Advisor Spotlight: Meet biological sciences/neuroscience advisor Kimberly Hunter

"I love my job and I am proud to be a Warrior," says biological sciences/neuroscience Advisor Kimberly Hunter. Hunter tells us about what mistakes she made as an undergraduate student and why she loves being an advisor here at Wayne State University. 


What was your undergraduate major? 

I completed a major in Organizational Communications with a minor in Industrial/Organizational Psychology at Western Michigan University.   

What's one of the biggest mistakes you made as an undergraduate student? 

It is hard to narrow it down to one mistake. As they always say, hindsight is 20/20. I'd have to say the biggest one is thinking "I knew it all" and not actually taking the time to really explore my options and plan for where I was headed with my career goals. Like most students, I had tunnel vision and didn't take the time to seek out the advice or perspective of my faculty, advisors or even my peers to develop a plan for post-graduation. I also did not use the resources available on campus and spent a few months post-graduation realizing all the opportunities I missed out on because of my lack of engagement on campus. 

What approach do you take to advising? 

I view advising as a partnership with my students and my role is to guide the process and 'pass the baton' to students as they gain their confidence in making decisions for their future. While part of my role is to provide students with the necessary information about requirements and policy, I see the bigger part of my role as being a sounding board for students as they begin to see their world a little differently. A student's time at the university is such a period of growth and a time where a student can really find themselves. I see my part in this as being the person to ask the questions of students to provoke self-exploration and growth and being a supporter of students as they determine their path forward. My goal for students is that they don't leave the university with only one path for life and career opportunity, but multiple. It is so important that a student views their bachelor's degree as not just a stepping stone to professional or graduate school, but also as a potential path for career opportunity all its own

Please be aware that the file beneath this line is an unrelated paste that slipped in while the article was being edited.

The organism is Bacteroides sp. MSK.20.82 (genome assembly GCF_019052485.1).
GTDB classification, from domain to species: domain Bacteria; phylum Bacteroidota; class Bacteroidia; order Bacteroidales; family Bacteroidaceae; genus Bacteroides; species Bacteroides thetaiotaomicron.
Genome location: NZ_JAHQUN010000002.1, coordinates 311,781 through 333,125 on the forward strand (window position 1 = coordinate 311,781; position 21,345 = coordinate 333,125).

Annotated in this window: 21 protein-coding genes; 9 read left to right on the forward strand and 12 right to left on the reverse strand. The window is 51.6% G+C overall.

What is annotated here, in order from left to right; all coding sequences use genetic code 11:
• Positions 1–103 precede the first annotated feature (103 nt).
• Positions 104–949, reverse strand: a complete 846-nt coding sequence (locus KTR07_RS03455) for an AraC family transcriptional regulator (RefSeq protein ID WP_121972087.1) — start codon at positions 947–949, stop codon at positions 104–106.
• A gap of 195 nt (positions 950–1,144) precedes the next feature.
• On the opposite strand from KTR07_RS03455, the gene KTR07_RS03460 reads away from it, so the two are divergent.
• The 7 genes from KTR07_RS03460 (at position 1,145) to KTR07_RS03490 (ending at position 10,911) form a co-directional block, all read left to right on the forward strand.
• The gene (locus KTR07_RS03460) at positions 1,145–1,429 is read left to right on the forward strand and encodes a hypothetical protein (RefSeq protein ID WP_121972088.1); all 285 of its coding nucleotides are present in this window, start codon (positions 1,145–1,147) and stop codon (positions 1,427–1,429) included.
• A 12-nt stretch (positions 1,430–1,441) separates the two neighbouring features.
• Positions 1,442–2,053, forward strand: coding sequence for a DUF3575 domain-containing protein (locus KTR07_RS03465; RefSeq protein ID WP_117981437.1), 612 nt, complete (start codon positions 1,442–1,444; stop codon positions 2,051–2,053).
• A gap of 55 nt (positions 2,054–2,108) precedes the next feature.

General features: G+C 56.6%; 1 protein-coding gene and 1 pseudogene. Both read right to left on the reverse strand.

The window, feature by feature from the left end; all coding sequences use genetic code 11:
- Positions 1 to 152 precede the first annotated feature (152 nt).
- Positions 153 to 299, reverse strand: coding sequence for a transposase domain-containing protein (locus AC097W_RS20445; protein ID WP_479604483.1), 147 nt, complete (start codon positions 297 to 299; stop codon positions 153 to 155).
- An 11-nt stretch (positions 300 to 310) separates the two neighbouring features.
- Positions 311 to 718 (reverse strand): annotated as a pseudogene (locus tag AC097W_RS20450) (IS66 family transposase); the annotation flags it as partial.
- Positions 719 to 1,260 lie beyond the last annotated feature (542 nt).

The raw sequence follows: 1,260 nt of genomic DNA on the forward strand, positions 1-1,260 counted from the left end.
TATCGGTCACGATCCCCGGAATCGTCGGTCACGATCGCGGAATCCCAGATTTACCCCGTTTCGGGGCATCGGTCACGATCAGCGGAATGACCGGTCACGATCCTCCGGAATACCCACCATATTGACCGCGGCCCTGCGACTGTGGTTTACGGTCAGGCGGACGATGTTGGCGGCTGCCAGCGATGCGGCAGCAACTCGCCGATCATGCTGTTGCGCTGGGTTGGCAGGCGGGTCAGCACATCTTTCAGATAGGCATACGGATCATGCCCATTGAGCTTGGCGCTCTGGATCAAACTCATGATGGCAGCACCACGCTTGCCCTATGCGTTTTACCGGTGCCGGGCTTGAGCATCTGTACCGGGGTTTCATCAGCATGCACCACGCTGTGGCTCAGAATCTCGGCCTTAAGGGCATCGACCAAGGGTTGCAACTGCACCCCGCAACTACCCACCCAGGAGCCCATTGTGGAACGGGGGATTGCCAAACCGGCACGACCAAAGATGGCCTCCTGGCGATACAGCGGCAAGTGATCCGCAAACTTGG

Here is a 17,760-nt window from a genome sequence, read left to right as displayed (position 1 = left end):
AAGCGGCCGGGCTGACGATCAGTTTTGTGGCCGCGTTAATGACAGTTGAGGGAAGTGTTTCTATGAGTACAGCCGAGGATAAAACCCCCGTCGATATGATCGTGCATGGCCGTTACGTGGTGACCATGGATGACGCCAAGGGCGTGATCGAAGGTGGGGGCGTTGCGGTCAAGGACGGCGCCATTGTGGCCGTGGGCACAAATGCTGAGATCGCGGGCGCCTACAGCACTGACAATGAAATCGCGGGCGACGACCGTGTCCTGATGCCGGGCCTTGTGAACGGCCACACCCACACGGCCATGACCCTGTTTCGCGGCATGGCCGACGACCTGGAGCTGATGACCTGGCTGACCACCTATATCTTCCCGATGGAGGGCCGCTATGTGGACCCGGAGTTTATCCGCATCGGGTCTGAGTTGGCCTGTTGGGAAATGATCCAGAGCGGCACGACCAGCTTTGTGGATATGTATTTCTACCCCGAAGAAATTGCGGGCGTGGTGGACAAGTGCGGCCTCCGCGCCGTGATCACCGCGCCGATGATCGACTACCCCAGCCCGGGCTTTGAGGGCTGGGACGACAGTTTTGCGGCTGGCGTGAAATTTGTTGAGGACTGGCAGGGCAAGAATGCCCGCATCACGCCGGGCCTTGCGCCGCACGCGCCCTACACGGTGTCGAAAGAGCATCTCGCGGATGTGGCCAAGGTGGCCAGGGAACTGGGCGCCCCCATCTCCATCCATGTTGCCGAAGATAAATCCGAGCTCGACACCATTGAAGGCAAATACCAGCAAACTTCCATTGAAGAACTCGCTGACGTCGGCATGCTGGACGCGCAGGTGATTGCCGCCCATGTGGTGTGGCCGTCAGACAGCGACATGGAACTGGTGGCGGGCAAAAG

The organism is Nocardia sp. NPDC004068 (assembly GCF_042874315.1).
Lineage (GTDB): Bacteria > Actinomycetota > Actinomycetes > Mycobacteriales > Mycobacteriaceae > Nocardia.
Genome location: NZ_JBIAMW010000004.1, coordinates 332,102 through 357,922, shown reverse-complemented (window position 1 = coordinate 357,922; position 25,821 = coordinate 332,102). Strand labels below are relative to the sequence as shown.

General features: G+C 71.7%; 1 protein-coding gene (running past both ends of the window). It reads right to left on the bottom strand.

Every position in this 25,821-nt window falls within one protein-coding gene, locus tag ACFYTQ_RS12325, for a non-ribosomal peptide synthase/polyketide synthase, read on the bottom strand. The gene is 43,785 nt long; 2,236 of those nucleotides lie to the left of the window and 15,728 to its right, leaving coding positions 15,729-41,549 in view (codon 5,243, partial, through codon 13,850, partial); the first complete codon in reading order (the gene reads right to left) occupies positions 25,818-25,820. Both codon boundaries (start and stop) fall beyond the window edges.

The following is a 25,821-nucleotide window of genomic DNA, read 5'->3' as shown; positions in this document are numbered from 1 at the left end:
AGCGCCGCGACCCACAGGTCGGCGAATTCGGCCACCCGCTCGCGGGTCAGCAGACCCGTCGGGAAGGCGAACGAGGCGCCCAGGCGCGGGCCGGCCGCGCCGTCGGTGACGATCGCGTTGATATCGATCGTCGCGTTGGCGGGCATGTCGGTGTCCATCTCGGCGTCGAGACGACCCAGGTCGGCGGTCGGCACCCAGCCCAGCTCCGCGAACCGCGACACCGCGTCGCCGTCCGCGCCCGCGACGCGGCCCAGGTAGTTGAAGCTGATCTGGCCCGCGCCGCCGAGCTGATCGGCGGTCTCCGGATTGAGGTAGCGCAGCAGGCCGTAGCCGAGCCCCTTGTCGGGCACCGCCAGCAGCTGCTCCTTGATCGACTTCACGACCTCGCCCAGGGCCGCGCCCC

What is your favorite thing about your job? 

My favorite thing about being an advisor is celebrating the success of my students. When I say success, I speak of that in very broad terms. Success can be getting good grades, graduation or getting into desired programs post-graduation. These things are always the obvious reasons to celebrate and I am always so honored to be part of it. In broader terms, I see success as being part of the journey where students find themselves and realize their potential for greatness. This can be making decisions to change their majors and future plans for something that is a better fit, surviving an impossible semester due to personal circumstances, getting off academic probation or even conquering a fear of trying something new (like going to faculty office hours). The list goes on and on. I think that sometimes the smallest obstacles that are overcome are the most important for us to celebrate. To be able to witness these moments of growth and greatness with my students is what really drives my ability to say, "I love my job and I am proud to be a Warrior". 

For incoming students what kind of advice can you give them?

My advice for incoming students is to embrace the excitement, stress and anxiety, and all of the emotions that come with change and new situations. Use this energy to propel you forward in life. Understand that you are NOT the only student feeling this way. Keep in mind that we are not growing if we are not continuing to challenge ourselves and putting ourselves in new situations. Don't ever be afraid to ask for help or admit you don't know something. You are not expected to know it all. You have never been a university student before having you? Your advisors are always ready and willing to hear from you, answer your questions and connect you with the right places on campus to get the support you need. Lastly, take advantage of all the opportunities that being a university student provides you. You have 40+ years to have a career post-graduation. Don't rush through the university experience with only a list of classes to check off but get your 'fill' of all the experiences that university life can offer you. 

How can students connect with you remotely? 

The best way to connect with me is via email at khunter@wayne.edu or by scheduling an advising appointment using the scheduling tool. I will contact you at your scheduled time via MS Teams for a remote advising appointment.